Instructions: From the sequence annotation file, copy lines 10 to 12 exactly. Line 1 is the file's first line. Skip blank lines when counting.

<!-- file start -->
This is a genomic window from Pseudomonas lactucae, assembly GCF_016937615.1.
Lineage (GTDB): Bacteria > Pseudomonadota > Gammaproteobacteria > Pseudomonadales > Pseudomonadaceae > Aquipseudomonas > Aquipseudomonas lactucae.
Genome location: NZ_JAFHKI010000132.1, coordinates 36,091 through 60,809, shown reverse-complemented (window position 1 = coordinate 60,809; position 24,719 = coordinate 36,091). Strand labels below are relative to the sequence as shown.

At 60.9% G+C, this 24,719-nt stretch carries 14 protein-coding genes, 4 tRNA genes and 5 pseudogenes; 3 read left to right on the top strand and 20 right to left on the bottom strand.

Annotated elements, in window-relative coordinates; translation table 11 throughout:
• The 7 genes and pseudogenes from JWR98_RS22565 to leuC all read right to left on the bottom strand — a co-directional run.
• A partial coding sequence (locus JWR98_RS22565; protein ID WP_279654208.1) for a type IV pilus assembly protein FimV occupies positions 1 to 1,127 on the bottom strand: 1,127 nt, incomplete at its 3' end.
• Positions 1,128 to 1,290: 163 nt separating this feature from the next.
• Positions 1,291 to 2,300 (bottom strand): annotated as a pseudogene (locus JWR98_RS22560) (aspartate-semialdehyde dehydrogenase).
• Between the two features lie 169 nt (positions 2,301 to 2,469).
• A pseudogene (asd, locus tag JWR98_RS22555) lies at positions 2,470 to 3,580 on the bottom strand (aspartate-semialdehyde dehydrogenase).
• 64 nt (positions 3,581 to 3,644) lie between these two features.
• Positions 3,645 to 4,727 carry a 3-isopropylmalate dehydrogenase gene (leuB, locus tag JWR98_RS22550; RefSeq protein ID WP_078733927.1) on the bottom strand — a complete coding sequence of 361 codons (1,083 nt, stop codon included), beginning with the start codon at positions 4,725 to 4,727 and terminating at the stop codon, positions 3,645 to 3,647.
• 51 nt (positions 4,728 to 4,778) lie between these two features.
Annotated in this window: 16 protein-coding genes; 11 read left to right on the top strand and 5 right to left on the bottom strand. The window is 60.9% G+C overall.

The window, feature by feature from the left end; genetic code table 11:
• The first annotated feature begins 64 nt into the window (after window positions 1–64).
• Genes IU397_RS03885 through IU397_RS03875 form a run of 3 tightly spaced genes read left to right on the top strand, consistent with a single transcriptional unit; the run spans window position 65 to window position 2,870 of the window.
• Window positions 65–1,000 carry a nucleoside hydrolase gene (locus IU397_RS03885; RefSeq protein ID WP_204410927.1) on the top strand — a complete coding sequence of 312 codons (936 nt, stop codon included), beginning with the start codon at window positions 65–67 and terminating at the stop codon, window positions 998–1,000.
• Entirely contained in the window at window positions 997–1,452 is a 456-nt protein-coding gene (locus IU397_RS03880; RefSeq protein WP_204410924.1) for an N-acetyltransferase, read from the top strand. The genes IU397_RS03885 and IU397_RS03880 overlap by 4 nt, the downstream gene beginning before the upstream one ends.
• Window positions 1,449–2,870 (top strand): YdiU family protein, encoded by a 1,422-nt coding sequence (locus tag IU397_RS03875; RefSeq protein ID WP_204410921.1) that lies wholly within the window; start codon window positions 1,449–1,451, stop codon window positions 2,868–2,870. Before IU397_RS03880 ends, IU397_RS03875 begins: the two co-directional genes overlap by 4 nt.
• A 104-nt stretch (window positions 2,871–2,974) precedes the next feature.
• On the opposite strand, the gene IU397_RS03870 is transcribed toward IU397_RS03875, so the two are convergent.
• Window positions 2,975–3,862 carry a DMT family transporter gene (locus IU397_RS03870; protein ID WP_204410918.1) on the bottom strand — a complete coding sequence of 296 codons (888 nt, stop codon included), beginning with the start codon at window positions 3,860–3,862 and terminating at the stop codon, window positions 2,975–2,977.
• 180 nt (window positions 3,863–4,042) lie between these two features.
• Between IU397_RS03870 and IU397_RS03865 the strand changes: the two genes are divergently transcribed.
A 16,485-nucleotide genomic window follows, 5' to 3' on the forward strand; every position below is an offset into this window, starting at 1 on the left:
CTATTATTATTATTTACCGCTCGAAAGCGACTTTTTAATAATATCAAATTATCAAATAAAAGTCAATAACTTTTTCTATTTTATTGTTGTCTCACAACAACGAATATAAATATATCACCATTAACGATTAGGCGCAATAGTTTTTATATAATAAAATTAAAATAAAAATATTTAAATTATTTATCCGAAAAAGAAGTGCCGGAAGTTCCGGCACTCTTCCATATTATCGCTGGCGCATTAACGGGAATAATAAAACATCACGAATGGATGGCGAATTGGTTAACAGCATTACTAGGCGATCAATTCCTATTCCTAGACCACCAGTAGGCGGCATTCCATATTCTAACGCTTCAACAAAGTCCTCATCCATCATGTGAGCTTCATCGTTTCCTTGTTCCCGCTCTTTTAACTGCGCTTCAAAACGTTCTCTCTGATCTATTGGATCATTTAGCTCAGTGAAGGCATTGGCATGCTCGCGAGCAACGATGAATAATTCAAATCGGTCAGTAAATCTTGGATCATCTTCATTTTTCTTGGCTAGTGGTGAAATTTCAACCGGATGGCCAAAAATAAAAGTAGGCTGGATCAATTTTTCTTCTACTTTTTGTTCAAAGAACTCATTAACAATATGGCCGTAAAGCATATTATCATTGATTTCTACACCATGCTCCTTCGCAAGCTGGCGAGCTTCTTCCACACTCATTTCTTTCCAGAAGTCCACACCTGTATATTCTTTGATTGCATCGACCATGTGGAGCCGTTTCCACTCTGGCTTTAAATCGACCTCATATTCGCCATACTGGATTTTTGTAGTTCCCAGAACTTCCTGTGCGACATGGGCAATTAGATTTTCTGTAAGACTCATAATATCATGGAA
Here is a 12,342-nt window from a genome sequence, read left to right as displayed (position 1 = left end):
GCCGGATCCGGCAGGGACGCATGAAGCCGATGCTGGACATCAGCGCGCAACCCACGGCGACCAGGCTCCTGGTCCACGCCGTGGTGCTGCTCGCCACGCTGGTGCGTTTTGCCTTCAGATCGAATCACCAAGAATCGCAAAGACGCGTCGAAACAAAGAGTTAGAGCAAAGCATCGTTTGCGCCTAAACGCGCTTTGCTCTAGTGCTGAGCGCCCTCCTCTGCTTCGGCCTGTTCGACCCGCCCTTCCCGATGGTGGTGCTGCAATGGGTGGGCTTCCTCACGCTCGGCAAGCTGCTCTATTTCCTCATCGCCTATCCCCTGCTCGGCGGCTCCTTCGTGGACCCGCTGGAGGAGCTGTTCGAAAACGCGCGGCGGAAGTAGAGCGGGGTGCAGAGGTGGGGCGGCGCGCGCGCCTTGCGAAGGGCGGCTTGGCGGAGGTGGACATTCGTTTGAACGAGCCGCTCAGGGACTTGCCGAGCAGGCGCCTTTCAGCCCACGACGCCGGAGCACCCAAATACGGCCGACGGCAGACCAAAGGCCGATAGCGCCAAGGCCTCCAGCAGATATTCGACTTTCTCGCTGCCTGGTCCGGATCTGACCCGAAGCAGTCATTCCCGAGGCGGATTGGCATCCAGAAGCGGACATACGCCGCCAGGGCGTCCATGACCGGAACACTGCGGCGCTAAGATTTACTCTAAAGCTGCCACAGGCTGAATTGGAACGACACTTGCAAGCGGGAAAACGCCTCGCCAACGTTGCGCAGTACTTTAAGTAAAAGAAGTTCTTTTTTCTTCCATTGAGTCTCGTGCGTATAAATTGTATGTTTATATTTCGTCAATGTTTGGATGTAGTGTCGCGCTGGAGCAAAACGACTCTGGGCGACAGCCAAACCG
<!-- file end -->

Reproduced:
• Between the two features lie 169 nt (positions 2,301 to 2,469).
• A pseudogene (asd, locus tag JWR98_RS22555) lies at positions 2,470 to 3,580 on the bottom strand (aspartate-semialdehyde dehydrogenase).
• 64 nt (positions 3,581 to 3,644) lie between these two features.